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Lindsay Lohan's new lawyer Mark Heller has 'big shoes to fill'

  • lindsay lohan courtroom 660 fox1.JPG

    Lindsay Lohan and attorney Mark Heller in court on Jan. 30, 2013. (KTTV-MODFOXLA)

  • lindsay lohan courtroom 660 fox3.JPG

    Lindsay Lohan and attorney Mark Heller in court on Jan. 30, 2013. (KTTV-MYFOXLA)

  • lindsay lohan courtroom 660 fox2.JPG

Lindsay Lohan avoided the pokey this week, thanks in part to her new lawyer, Mark Heller, who appeared by her side in court on Wednesday for a pre-trial hearing on a probation violation charge.

The New York-based attorney and longtime associate of the Lohan family began speaking on behalf of the troubled actress in November, when she ran afoul of the law in New York City, and officially took over her legal reins earlier this year after Lohan unceremoniously dumped court ace, Shawn Holley.

But FOX411's Pop Tarts column has learned that even though Lohan told Judge Stephanie Sautner she was “okay” with the switch, it seems some members of her inner circle had cold feet on the change the evening before.

An inside source says a Lohan confidante was trying to contact Holley as late as Tuesday night and put her back on the case, but was rebuffed.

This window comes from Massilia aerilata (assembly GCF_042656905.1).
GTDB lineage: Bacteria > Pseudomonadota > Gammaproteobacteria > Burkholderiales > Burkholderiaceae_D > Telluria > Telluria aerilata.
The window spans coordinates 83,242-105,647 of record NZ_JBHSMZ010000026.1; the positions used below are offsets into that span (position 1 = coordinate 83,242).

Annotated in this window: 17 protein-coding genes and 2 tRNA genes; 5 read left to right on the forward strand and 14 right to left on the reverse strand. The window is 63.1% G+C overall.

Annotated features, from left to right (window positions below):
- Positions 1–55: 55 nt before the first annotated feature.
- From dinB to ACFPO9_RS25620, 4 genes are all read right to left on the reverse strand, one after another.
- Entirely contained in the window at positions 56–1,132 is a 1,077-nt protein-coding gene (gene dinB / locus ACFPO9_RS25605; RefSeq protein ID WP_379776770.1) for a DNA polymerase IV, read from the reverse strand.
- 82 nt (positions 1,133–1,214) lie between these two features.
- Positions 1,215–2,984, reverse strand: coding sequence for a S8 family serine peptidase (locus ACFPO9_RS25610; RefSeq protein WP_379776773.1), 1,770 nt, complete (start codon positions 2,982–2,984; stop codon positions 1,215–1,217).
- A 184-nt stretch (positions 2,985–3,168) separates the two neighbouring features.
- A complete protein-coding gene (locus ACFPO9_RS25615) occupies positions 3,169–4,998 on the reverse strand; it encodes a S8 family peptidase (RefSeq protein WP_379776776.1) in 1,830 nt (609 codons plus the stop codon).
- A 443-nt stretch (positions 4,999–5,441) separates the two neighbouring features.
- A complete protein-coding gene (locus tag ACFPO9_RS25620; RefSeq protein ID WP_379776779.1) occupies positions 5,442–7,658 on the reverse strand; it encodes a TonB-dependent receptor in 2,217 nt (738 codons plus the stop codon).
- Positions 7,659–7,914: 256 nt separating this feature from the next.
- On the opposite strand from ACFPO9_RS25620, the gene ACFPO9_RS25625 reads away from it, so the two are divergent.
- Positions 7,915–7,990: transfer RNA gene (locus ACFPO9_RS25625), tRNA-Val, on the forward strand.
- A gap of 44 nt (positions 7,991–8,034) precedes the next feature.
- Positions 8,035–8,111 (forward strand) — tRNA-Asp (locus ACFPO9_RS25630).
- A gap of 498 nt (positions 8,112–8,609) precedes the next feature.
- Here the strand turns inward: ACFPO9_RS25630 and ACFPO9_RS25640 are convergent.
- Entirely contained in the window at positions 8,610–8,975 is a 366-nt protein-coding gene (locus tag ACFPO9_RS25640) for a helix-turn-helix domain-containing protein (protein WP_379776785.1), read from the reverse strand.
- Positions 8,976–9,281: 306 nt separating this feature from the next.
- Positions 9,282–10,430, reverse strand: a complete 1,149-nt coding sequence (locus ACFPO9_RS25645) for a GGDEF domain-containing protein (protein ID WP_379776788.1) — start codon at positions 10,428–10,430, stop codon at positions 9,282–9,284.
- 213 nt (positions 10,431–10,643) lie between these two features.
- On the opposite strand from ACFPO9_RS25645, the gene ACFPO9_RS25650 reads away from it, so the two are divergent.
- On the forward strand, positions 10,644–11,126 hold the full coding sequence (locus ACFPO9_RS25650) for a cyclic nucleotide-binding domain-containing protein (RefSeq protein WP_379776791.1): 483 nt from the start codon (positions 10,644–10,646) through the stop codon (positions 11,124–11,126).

“Shawn is absolutely done. She was incredibly hurt after five years with Lindsay, how it all went down in the end. It was a huge betrayal, she did really care and would take her calls night and day,” said the insider, adding that Sautner’s decision to grant Heller temporary permission to handle the case in California – despite not being licensed to practice in California – was perhaps a “favor” to Holley so that she wouldn’t be brought back into the fold and required to appear in court again.

On that note, Lohan herself almost didn’t show her face in court on Wednesday either. Heller had previously filed a doctor’s note stating that she was suffering from an upper respiratory infection that prevented her from flying, but on the same day she sought medical intervention, Lohan was TMZ pap-snapped shopping around the New York City without any noticeable health problems.

We’re told a “strong warning” was issued on Tuesday that Lohan needed to turn up, or else a warrant would likely be issued for her arrest. The 26-year-old quickly jumped on a cross-country flight Tuesday night, and consequently arrived the following morning at the court house (five minutes late) bleary-eyed and donning designer duds.

“I’m glad to see you’re feeling better,” Sautner said. 

Her courtroom cameo may have saved Lohan from the clink, with Sautner instead revoking her probation and setting another pre-trial hearing for March 1 and a trial date for March 18, but the judge was less than impressed with Heller’s attempt to woo her.